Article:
“The job of the human being is to radiate through the finite self the infinite light.”
In a time where generative hard rock music has become an endangered species, rap/metal and nu-metal still hauntingly linger, the next big thing sounds identical to the last and musical icons come in the form of pre-packaged boy bands. One cannot help but feel debilitated and ready to throw in the towel. Fortunately, all hope is not lost yet.
In rare instances, overly replicated material leads and encourages the acute into a new realm of experimentation. Enter Radiate. Manifesting in a glowing matter from the Brooklyn/New Jersey area, these four emissions of light have concocted a blend of music so innovative and fierce that music has become pleasurable to listen to again.
Radiate fuses every element of sound and then some to consummate with an outcome that is utterly unique. With each consecutive listen, one unexpectingly uncovers a new modulation entering freely into an alternate realm where your senses are awakened and your spirit is ignited.
The listener becomes rapidly immersed in a sound that has enough electronics to vigorously keep you dancing, enough rock and metal to keep your head banging and enough Middle Eastern sound and experimentation to keep you in a stupefied trance.
Radiate is as sonically innovative as the likes of Radiohead and Nine Inch Nails and at times as menacing as Filter and the Deftones, ultimately unable to be categorized. And, they wouldn’t have it any other way.
In a little less than two years time, Radiate has accomplished something that many bands are unable to do in a lifetime – have an original style. Flawless vocals that genuinely ooze with passion, fierce drumming, innovative and smoldering guitars, alongside ramped percussion bongos and a didgeridoo, all mesh together as one to form the pioneering sound. Another differentiating factor is that the band strays away from using the typical verse/chorus/verse format and instead creates a format all their own.
Radiate first exploded onto the scene in January, 2002 with the release of their mind-expanding Transmission EP. The enthralling “Open Mouth” kicks off the disk in a tantrum of grinding yet synthetic guitars, gut-wrenching vocals that are not only sung but delivered and a bridge that awakens with its ability to differentiate from the norm.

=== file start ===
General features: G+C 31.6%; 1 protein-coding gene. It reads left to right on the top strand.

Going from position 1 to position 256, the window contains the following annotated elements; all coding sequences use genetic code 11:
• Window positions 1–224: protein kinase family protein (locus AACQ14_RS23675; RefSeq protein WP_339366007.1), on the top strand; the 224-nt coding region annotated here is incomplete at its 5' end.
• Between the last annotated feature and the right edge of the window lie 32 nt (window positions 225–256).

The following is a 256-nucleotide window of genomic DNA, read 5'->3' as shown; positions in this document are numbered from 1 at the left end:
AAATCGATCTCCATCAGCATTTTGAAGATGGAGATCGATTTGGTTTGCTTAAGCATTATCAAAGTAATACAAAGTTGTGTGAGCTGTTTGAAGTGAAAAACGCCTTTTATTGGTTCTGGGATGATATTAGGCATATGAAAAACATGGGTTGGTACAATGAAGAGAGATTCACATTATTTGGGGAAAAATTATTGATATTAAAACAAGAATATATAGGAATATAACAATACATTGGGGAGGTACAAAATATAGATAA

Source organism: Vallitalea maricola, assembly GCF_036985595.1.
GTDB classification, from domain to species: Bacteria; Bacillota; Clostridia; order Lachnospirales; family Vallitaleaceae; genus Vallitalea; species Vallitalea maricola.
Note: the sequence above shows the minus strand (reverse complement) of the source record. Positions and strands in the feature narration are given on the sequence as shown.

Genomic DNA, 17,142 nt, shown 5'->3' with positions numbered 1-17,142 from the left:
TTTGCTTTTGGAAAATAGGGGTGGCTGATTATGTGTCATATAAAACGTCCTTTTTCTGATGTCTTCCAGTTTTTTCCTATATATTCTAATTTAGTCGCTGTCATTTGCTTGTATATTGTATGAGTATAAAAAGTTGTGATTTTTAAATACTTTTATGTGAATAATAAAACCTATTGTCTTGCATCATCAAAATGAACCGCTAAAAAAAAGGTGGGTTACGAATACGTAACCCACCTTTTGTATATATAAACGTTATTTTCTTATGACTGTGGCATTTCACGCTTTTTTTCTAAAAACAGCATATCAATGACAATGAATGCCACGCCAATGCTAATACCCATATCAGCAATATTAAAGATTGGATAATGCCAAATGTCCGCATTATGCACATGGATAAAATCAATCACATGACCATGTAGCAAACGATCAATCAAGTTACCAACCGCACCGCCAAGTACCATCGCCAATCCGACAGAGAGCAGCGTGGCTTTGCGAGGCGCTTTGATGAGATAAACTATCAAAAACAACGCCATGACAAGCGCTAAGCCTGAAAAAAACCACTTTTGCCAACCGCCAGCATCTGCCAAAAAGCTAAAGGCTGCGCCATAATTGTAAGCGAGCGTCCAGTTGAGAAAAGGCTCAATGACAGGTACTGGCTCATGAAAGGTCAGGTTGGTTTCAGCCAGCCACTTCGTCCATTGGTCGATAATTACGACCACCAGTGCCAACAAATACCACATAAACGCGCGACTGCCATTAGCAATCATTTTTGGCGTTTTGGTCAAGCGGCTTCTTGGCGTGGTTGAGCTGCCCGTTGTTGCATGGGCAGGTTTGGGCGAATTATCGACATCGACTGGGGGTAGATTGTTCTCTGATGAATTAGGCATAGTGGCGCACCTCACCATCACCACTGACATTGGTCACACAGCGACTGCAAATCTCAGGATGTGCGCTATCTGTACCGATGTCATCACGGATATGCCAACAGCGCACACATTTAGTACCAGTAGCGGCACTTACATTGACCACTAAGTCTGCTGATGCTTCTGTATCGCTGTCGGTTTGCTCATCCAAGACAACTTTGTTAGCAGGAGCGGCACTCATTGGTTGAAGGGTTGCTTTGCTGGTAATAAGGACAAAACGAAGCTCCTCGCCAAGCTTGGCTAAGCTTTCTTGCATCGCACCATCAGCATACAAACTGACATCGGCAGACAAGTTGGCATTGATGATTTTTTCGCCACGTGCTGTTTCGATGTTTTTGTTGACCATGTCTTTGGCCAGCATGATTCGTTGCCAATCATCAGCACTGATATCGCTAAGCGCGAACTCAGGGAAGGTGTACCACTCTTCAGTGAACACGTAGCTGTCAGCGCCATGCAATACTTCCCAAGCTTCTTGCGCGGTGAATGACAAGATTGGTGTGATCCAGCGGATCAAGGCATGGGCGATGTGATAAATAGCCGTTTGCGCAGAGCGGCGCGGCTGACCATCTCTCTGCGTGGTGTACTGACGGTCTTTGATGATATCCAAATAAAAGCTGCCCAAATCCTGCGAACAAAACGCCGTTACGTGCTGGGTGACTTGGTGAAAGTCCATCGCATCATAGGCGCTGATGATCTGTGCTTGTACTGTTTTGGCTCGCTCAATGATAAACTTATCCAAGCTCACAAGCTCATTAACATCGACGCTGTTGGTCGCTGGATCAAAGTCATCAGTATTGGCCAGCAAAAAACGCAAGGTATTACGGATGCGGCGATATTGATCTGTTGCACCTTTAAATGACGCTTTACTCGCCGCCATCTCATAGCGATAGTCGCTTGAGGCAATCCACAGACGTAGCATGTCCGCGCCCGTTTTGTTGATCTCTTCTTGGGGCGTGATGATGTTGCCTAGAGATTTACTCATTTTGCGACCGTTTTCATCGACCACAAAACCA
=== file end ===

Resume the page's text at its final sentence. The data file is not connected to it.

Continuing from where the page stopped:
“Viral” entices the listener to the brink of exhaustion with its powerful rising percussion and steady bass rhythms.
“Skin” concludes the journey with its Middle Eastern vibe, spiked with an electric sitar and melodic undertones.
As 2002 progressed, so did Radiate. Before the year’s end, the band would emancipate their most simmering sound thus far, with the dispensing of their Halo EP. The instrumental expansion heard on Halo is mind-blowing, showing that the band has an ever-tighter grip on their sound. “Halo,” the title track, has that raw, stripped down New York City feel with its exploding verses and a chorus of strength.
“Perfect,” the true diamond of the album, begins with eluding sequencing, backboned by an ever-creative drum loop, only to progress to a chorus that pushes the body to movement and a frenzied bridge of controlled chaos.
“Insect Herd” begins a bit mellower with emotionally touching lyrics that gradually transcend into a musical mayhem of the most welcomed kind.
Radiate last overtook the masses when they played New York City’s Downtime. Clad in zippered jumpsuits and ready for battle, the musical messiahs succeeded in opening each and every eye of the normally jaded show-goers, unifying and intellectually stimulating them song after song.
The members of Radiate are four visionaries who produce music that not only mystifies, but challenges, composing a sound that never grows tiresome, but rather more and more intriguing.
Radiate has transcended upon us a light so bright that no matter how hard you try to shade it, it still burns through your veins like liquid fire. So, I ask you, do you radiate?
For more information, check out www.doyouradiate.com.